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In the beginning…..

Copy of the minutes of the first barkston & syston parish meeting, at which parish councillors were elected, dated 4th december 1894

Copy of the minutes of the first Parish Meeting, at which Parish Councillors were elected, dated 4th December 1894

Copy of the minutes of the first meeting of barkston & syston parish council, dated 14th december 1894

Copy of the minutes of the first meeting of the Parish Council, dated 14th December 1894

Barkston: (sometimes known as Barkston le Willows) is in the heart of Lincolnshire, on the A607 about 4 miles north east of Grantham.  The village is mentioned in the Domesday book in 1086 under the name of Barchestune.  There is reference to a Norman camp and the existence of 4 mills in the area.  The village Church of St. Nicholas occupies the site of previous Church buildings dating back 700 years.  It was later rebuilt in the Gothic style.  The village name derives from Old English and Old Scandinavian in ‘Barkr’ and ‘tun’ – the farmstead of a man called ‘Barkr’.  There are some almshouses – originally 6 built in 1640 and rebuilt in 1839.  Arthur Jefferson, father of Stan Laurel, of Laurel and Hardy fame, is buried in the village cemetery.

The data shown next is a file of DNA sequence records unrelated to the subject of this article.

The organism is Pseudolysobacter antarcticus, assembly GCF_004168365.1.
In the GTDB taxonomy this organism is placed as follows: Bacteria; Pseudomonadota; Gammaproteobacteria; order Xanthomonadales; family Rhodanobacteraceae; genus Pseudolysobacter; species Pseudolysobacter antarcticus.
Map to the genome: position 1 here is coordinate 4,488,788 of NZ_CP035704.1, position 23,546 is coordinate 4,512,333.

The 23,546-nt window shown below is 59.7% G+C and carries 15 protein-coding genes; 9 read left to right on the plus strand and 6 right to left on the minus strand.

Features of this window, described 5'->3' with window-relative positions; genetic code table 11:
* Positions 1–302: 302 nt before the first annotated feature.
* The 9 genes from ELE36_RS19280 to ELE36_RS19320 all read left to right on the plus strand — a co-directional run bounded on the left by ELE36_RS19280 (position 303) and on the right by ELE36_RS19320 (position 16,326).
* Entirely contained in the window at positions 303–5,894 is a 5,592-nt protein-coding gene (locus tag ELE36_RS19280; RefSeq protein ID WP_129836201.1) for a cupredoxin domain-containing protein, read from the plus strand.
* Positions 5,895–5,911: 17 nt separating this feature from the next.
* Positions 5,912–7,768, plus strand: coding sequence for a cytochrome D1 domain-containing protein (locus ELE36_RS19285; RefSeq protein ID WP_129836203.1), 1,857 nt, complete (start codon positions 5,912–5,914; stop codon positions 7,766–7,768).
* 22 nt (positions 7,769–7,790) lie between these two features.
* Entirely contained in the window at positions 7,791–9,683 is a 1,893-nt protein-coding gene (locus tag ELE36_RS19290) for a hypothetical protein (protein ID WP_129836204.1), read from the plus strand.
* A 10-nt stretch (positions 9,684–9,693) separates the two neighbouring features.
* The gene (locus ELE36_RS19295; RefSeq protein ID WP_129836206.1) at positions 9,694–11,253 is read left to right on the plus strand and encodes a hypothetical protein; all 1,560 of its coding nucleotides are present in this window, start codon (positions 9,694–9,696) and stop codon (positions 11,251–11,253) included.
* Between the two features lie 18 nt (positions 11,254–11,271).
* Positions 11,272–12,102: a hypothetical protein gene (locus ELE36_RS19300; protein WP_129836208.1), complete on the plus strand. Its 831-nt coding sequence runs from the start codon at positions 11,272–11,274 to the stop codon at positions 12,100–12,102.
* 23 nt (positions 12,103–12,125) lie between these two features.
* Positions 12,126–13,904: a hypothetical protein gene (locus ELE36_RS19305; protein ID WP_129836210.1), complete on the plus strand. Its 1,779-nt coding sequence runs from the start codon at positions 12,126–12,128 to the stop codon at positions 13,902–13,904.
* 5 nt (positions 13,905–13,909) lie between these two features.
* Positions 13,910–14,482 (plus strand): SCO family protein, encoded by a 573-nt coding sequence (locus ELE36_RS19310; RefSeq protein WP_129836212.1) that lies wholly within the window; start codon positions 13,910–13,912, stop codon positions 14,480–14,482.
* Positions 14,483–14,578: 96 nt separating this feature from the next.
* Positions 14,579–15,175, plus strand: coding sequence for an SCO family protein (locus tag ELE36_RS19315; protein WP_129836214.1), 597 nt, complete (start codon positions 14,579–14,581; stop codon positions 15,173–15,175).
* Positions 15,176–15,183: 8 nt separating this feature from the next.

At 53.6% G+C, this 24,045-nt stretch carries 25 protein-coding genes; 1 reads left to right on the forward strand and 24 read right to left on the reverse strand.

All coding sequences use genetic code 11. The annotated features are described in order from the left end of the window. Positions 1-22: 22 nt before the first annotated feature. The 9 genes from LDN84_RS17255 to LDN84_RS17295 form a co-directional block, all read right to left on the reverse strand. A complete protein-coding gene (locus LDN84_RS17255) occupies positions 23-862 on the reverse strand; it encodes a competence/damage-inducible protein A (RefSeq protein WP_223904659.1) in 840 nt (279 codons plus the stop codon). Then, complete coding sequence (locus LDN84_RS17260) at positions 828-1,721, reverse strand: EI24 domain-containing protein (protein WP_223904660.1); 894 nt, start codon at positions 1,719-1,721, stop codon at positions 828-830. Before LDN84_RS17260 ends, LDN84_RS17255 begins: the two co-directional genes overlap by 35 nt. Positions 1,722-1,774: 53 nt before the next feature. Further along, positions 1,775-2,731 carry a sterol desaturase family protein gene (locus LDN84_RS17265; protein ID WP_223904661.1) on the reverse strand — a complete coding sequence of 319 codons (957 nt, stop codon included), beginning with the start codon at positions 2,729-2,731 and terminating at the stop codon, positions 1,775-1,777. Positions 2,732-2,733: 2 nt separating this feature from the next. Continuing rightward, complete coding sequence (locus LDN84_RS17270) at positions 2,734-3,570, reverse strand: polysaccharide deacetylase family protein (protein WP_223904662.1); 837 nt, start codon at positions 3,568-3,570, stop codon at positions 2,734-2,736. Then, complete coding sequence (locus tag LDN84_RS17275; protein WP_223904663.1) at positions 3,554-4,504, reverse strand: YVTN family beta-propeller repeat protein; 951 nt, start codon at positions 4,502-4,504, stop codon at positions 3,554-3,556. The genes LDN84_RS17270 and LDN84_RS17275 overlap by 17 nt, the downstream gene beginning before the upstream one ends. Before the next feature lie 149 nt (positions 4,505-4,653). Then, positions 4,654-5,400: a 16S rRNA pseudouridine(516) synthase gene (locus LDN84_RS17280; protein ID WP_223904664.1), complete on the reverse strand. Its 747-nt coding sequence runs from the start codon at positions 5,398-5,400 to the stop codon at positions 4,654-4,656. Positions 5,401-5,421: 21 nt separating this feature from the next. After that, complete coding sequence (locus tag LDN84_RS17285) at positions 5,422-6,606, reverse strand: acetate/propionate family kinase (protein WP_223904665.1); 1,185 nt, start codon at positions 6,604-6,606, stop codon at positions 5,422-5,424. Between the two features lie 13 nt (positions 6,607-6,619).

Syston: the name comes from the Old English ‘sid’ and ‘stan’ which means ‘broad stone’.  The village appeared in the Domesday book of 1086 as ‘Sidestan’.  Syston Hall is a seat of the Thorold family, the other being at Marston.

Photograph of a presentation to the parish clerk

Parish Clerk (Malcolm Hall - on the left) receiving gift from the Parish Council to mark his 40 years servicxe as Clerk. Vice Chairman Alan Card is in the centre and Chairman Maryan Nussey is on the right).